• I called Fuji support and it is a known issue. There is a problem with the lens and either the camera store can replace it or it has to be sent in for repair. They are supposed to be turning them around in 48 hours and ship back overnight shipping. There is no pattern to the problem, my problem started at just about 1,000 photos. It affects some cameras and not others. Sometimes the problem shows up immediately and sometimes it is after a while. Dissappointing! I will let you know how it goes.
  • All cameras do this. That's what the exposure compensation knob is for. No matter what the lighting conditions are, a camera will always try to expose for Zone 5.

    As for over exposure, the X100 is not able to go above 1/1000th of a second if the aperture is set below f8. Use the neutral density-filter to compensate for that.
  • bigrobb2bigrobb2
    Posts: 17
    @gtrent733 Thanks for the info.
    @rymdimperiet This has nothing to do with your comment.
  • @bigrobb2 You are welcome. I will let you know what happens when I get it back. Hopefully over the weekend as I shipped it today.
  • bigrobb2bigrobb2
    Posts: 17
    I just confirmed the blade issue with mine too :(
    I put the aperture in manual mode and half click the shutter. You can see that the blades don't close properly. At the same setting sometime it closes a little some time barely at all. Ill have to call it in tomorrow or friday
  • @bigrobb2 Read that first paragraph of the OP again and tell me it has nothing to do with the camera over-exposing a dark scene automatically. My X100 does this too It's not broken.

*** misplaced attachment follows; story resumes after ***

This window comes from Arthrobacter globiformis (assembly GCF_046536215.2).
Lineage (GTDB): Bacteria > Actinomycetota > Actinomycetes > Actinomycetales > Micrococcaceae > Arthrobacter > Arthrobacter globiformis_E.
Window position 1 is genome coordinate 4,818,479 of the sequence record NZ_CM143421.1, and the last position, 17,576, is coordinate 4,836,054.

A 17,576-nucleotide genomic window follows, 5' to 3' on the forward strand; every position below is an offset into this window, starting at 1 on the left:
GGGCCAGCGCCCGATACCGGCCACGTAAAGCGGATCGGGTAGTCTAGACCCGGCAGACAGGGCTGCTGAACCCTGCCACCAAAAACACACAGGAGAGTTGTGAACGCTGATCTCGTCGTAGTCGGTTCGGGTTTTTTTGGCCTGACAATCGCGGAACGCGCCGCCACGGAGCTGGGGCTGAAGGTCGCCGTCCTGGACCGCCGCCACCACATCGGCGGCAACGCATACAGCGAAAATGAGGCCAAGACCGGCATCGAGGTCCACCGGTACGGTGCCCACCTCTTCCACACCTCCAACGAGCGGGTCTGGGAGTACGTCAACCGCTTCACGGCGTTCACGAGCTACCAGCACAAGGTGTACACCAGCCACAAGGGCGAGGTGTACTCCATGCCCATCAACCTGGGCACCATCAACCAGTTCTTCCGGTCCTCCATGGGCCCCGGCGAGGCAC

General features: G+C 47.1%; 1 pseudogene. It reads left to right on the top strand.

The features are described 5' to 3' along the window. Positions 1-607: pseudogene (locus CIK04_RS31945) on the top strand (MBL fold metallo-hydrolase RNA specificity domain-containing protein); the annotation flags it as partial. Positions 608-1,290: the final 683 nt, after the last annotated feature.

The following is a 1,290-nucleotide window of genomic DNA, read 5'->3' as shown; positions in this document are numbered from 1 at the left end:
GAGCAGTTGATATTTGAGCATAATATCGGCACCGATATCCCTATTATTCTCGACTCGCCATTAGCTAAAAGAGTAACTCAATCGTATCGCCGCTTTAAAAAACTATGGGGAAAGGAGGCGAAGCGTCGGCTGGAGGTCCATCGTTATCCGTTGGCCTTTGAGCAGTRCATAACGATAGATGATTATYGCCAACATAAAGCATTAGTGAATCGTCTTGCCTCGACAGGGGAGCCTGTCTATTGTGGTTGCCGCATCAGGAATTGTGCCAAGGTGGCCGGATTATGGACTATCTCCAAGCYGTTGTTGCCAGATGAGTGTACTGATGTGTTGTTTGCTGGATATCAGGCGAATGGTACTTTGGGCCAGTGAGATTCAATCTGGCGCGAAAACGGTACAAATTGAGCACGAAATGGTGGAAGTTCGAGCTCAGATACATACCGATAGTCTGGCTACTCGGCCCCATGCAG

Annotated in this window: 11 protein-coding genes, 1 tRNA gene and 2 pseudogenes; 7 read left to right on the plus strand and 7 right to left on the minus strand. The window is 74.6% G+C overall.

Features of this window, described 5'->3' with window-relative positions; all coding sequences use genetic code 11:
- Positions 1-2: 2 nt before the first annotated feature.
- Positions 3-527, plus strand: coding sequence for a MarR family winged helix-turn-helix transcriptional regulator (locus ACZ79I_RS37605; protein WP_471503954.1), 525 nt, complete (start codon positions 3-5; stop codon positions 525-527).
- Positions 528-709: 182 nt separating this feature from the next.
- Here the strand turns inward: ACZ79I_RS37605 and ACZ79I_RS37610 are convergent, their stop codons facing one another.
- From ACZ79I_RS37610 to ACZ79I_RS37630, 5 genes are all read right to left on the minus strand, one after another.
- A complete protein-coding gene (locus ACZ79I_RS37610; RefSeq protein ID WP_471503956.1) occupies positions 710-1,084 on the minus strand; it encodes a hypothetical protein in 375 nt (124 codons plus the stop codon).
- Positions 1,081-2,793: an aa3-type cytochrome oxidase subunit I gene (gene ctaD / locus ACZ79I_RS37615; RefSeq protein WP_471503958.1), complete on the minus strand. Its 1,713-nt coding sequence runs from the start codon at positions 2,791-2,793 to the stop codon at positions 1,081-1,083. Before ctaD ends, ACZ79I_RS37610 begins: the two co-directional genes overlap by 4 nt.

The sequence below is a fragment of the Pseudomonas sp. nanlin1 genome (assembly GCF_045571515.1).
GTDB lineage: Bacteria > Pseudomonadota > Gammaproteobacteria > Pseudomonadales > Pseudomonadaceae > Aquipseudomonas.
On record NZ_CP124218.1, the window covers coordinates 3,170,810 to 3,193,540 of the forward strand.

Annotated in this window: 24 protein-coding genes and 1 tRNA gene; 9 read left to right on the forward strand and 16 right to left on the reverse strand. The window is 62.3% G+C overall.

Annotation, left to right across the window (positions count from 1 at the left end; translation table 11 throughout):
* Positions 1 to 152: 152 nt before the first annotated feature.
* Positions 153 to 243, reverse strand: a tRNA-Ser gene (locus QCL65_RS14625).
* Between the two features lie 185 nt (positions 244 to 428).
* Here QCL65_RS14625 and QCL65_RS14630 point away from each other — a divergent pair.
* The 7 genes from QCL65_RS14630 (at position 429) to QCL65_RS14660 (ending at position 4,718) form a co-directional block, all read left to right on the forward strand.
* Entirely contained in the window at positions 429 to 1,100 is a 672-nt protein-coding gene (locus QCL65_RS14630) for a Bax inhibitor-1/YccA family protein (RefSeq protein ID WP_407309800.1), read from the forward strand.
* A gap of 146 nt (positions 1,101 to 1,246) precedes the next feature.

Sorry to read about the sticking blades. First I've ever heard of it.
  • dole7dole7
    Posts: 2
    @gtrent733: would you be so nice to share some example pictures of the over-exposed pics. Just to have a comparison because mine might seem to have a similar problem...thx
  • I just got my x100 and took some night shots and realized it has been overexposing as well. Can you put some pictures up?
  • Hmm I think using the spot metering can fix the problem as well. Works alright for me :)
    I think using the multi/average meter forces the camera to bring all the light into the picture as much as possible. Just my 2 cents.
  • @dole7 yes. when i get home this evening i will post a couple.
  • If matrix metering is used then the exposure depends on light distribution in the frame. If most of the frame is dark then it would look like an overexposure. But that's the way metering algorithms work. So, without seeing the picture it's hard to tell whether there is a problem.